As soon as I arrived, doctors and nurses started prepping me. Around 7 p.m. a member of the surgical team came into my room as I talked to a friend on the phone. “I’ve got to go,” I said. “My driver is here.” I remember getting an injection, and before I could count backward, I was out of it.

The operation lasted 16 hours, longer than anticipated. I later learned that the theme from Dallas—Dr. Makowka’s choice—kicked off the operation, but that soon Makowka made several unexpected discoveries. First, my liver was much further gone than anyone had thought. Recently, Dr. Makowka told me that I probably wouldn’t have lasted more than a few months without a transplant.

Several times during the operation, Dr. Makowka came out to assure my wife that everything was fine, but he also had to rebuild the bile duct connection to my liver, treat an odd blood vessel and spend three painstaking hours cleaning out gallstones, which I made him promise to save. An artist friend, Barton Benes, has since turned them into a stunning ring.

But the best news was that no cancer cells had spread, and my new liver appeared to be a perfect match. Afterward, I was taken into intensive care. I had been told that the 48 hours following the operation would be critical in determining how I was going to recover. After 5 hours, I remember opening my eyes and regaining some consciousness. Dr. Makowka and Maj were staring at me. I had a tube in my nose, one in my mouth, others all over the place. My arms were strapped down. Maj’s first words to me were, “Honey, you look just like a machine.”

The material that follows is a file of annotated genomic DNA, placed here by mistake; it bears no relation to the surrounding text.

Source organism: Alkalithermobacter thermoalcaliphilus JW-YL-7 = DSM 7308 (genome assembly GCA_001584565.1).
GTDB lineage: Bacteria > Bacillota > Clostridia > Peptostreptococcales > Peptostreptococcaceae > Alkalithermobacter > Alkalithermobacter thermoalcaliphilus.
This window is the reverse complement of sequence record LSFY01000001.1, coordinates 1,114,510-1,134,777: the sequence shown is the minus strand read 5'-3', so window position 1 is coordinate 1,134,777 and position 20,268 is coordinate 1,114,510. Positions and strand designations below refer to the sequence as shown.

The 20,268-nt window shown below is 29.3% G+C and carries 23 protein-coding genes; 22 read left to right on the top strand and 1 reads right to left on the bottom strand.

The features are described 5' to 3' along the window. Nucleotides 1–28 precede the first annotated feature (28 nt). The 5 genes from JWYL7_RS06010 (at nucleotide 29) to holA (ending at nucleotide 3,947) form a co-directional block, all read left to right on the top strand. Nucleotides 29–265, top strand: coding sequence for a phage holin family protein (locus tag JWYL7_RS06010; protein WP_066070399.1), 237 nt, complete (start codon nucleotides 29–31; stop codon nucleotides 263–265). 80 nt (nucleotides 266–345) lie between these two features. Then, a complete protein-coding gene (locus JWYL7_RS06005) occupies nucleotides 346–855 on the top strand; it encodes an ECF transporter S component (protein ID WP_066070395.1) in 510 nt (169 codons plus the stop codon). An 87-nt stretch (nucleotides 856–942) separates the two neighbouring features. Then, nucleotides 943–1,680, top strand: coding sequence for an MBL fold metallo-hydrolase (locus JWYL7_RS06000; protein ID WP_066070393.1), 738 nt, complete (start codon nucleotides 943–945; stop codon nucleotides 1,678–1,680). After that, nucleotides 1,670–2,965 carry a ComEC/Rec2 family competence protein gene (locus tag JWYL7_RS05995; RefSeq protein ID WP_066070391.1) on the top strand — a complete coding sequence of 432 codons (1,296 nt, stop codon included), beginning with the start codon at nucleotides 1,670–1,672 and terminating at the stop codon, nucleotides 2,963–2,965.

For me, this wasn’t a problem. I just spaced out and meditated on a mental picture of a field of bright yellow mustard flowers in full bloom and a single red rose in the middle.

I spent four days in ICU and then moved into my own room. Apparently I was doing great. On the second day in my own room, they even got me out of bed and forced me to sit in a chair, which was hard. Oddly, later that night, I had my one and only freak-out. It was very late, and and I was watching an old Steve McQueen movie, The Hunter. I knew him a bit. He was a motorcycle guy, like me. And I started thinking about his terrible death from a heart attack after surgery for removal of a cancerous tumor.